The Army Corps of Engineers Authorized Violence Against Standing Rock Water Protectors

Photo by Christopher Francisco

Photo by Christopher Francisco

Published November 7, 2016

CANNON BALL, NORTH DAKOTA -The Standing Rock Water Protectors stood. They stood waste deep in North Dakota water less than half a normal human’s body temperature, downhill from riot police indiscriminately spraying them all with pepper spray, bear mace, tear gas, and rubber bullets. They stood in the face of racist comments. They stood in the path of an oil pipeline, in the way of monied interest, and the weight of a country. They stood to protect the water. They stood and waited for the police to run out of mace so they could pray. They stood in pain, shivering, and afraid. They stood and faced the violence – the violence ordered on them by the Army Corps of Engineers.

Law enforcement took to boats to patrol river.

Law enforcement took to boats to patrol river.

In the effort to watch Water Protectors, police rove by foot and car in the high hills overlooking the camps. Water Protectors informed police their surveillance track on federal Army Corps of Engineers land, just across Cantapeta Creek from the camps, was sacred burial grounds. Police’s response was to traipse on the bodies of the Standing Rock Sioux ancestors.

In the middle of the night, Water Protectors made a bridge from wood and moxie. On November 2, they laid the bridge across Cantapeta Creek toward their ancestors and tried to cross. If they could reach the other side, they could put their ancestors to rest, and perform a water ceremony.

A contingent led by the Morton County Sheriff destroyed the bridge.

So the Water Protectors swam. They stood. They absorbed the violence.

Just days before, on October 27, The Morton County Sheriff brought forth an army of police and raided the Sacred Ground Camp; a Water Protector campsite on oil company land, directly in the path of Bakken-DAPL. The residents of Sacred Ground campsite were called trespassers.

Like a pack of wolves, the police descended upon the Water Protectors – destroyed their camp, impounded their cars, and destroyed their possessions including homes and items. Police arrested over 100 people as they fled or tried to hold off the police. The police used tear gas, rubber bullets, bean bags, tasers, concussion grenades, LRADs, arrest, and terror to push the Water Protectors from their camp, from their homes.

The entire world was rocked by the images of the raid and horror heaped on the Water Protectors. Photos of the raid slashed newspapers, videos washed over the internet, and television smeared the visuals over its viewers.

Water Protectors were undeterred. They found a new way to be in the path of the pipeline – to stand and stare it down; Turtle Island.

Turtle Island is the new affectionate title the Water Protectors gave a small island in the Missouri River behind the Water Protector camps. To many indigenous tribes of North America, Turtle Island is the name of the continent on which they lived.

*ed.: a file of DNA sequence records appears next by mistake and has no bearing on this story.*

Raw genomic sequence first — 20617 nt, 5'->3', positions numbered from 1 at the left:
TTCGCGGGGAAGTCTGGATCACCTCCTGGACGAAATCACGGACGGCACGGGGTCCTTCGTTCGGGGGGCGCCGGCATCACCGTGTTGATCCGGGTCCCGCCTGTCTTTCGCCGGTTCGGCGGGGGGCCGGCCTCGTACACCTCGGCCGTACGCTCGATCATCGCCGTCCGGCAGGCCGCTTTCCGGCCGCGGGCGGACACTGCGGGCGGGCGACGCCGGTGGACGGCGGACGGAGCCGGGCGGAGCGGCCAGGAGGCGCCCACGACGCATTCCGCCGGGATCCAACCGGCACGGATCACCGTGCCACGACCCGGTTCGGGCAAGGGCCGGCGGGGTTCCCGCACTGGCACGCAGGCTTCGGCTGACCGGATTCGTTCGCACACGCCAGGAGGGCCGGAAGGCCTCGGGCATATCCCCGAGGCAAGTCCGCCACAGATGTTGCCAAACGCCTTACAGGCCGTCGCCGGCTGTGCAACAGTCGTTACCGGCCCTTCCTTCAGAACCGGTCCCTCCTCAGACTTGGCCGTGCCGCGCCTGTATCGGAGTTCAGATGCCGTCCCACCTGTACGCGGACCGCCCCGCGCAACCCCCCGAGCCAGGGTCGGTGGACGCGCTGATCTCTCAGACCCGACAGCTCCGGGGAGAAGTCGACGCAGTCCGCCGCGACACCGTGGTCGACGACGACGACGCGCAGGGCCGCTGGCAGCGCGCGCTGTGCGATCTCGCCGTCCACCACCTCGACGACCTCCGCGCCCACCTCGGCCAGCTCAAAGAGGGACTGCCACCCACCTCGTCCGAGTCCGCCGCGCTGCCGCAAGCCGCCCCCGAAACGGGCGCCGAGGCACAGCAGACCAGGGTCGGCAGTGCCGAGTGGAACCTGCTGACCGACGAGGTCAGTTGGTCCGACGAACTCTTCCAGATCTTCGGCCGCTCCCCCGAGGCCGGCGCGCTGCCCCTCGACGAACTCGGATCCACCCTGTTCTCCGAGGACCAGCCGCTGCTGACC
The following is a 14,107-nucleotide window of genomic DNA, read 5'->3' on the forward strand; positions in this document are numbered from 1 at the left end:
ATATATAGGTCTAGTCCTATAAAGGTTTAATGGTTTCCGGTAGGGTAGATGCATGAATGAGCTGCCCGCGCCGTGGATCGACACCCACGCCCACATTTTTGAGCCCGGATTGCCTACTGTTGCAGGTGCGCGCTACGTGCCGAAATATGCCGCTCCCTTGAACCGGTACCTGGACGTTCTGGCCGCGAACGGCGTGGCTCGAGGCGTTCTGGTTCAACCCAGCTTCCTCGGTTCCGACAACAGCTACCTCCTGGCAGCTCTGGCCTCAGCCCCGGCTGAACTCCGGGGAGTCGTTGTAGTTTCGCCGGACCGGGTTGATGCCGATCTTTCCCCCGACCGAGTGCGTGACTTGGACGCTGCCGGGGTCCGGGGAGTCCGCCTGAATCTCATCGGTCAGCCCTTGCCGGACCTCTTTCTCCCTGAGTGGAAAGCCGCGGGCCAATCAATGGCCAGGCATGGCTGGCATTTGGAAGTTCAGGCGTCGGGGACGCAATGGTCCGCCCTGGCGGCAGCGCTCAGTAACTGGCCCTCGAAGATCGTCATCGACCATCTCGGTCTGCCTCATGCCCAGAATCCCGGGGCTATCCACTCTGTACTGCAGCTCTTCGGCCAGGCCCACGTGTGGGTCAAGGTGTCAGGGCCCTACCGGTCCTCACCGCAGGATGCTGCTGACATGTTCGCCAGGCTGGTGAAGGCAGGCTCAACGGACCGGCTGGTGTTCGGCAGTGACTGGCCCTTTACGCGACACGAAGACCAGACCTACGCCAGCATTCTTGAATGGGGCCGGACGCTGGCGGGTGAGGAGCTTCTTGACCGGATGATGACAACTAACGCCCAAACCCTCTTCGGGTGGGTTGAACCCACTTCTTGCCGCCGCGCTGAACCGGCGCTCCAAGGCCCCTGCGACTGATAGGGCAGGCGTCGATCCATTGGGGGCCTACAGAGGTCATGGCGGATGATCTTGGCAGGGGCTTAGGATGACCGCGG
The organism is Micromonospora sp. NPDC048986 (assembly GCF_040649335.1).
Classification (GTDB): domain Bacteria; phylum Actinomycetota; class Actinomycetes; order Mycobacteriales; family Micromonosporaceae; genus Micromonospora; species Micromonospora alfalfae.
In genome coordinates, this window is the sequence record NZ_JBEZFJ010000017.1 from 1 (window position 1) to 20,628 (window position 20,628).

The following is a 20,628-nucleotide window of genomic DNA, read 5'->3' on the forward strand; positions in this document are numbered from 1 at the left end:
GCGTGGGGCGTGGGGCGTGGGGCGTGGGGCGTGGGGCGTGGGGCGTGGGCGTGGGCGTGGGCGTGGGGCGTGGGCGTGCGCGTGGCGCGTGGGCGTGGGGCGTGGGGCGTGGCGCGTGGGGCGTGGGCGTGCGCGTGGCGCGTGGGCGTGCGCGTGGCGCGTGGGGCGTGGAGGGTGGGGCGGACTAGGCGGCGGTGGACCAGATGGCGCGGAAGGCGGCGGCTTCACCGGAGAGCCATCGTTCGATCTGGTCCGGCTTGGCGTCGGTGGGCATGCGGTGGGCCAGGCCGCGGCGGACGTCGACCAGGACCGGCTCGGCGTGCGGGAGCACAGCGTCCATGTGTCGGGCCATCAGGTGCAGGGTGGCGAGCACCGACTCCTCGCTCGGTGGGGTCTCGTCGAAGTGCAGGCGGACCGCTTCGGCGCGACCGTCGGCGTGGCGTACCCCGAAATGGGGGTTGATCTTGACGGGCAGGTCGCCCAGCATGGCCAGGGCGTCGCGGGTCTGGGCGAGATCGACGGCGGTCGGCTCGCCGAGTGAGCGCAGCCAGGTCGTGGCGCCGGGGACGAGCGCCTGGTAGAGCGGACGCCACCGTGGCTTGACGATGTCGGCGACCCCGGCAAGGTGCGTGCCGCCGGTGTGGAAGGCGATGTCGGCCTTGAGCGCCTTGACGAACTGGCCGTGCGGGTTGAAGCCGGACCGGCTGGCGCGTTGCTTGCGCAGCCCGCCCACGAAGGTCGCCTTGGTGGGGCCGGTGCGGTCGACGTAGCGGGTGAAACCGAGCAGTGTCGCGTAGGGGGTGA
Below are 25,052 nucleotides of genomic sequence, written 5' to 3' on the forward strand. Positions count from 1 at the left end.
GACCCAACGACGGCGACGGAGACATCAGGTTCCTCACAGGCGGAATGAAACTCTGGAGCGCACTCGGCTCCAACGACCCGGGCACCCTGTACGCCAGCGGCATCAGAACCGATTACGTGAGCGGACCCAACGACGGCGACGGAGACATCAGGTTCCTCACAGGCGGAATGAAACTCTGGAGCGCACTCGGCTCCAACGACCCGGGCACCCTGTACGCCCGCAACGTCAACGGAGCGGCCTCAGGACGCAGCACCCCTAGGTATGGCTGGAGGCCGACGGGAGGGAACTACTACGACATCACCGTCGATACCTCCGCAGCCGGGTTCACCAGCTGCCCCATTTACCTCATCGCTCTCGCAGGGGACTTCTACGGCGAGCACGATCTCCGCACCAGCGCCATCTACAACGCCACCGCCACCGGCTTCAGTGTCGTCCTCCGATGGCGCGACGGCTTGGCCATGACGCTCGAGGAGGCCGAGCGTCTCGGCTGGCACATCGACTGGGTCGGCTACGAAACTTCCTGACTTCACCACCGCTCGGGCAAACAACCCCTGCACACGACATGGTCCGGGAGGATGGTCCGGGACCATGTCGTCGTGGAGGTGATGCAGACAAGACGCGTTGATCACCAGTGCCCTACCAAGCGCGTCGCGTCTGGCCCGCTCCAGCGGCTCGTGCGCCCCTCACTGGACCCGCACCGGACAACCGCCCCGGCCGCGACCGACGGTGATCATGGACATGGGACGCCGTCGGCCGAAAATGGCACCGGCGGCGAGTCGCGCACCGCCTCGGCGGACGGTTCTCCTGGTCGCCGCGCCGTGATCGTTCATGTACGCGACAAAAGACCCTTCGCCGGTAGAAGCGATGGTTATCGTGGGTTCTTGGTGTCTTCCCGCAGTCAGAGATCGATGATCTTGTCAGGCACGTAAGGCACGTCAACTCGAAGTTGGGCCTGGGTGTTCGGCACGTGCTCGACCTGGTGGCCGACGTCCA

The new Turtle Island is much smaller than the whole world, but to Water Protectors, it is about the whole world. It is directly in the path of the drill which will cut under the river; the Standing Rock Sioux’s primary water source for drinking water. A small group of Water Protectors moved themselves onto Turtle Island – putting themselves directly in the path of the pipeline again, this time on federal Army Corps of Engineers land.

The Army Corps of Engineers responded with a letter to Morton County Sheriff explaining that the Water Protectors were trespassing and asking for their help removing them from Turtle Island – officially giving Morton County Sheriff – the wolves of Sacred Ground – the authority to

After months of escalating violence by the Morton County Sheriff against Water Protectors, after dozens of tossed out charges, and after hundreds of injuries to Protectors, on November 1, District Commander Colonel John W. Henderson asked the Morton County Sheriff to remove trespassers from their land.

In a letter to Morton County Sheriff, Henderson wrote, “As such, the Corps of Engineers would consider these individuals to be trespassers. On be half of the Corps of Engineers, as a property owner, I am requesting law enforcement assistance in this matter…”

The Army Corps of Engineers knew the violence they were unleashing on the Water Protectors when they released the hook on the Morton County Sheriff wolves. They saw Morton County Sheriffs use their fangs against Water Protectors to stop their “trespass”.

The Army Corps of Engineers, a branch of the United States Army, could not claim ignorance of methods used by Morton County Sheriff’s Office. They employed the unspeakable violence against Water Protectors knowingly. Their request sent the word to Morton County – their techniques were approved and they were free to perpetrate violence in the way they had thus far – the boundary of tolerance had yet been found.

The United States Army willfully, and maliciously attacked dozens of Native Americans praying on the side of a river using a mercenary force with badges.

One sunrise later, the Water Protectors were being suffocated by mace, tear gas, and rubber bullets by the Morton County Sheriff – to stop their trespass

As the Water Protectors retreated from the edge of the water to escape the bites of the Morton County wolves, a silky film swirled about the surface. The remains, the consequence, of disregard for the water, and the people who need it.

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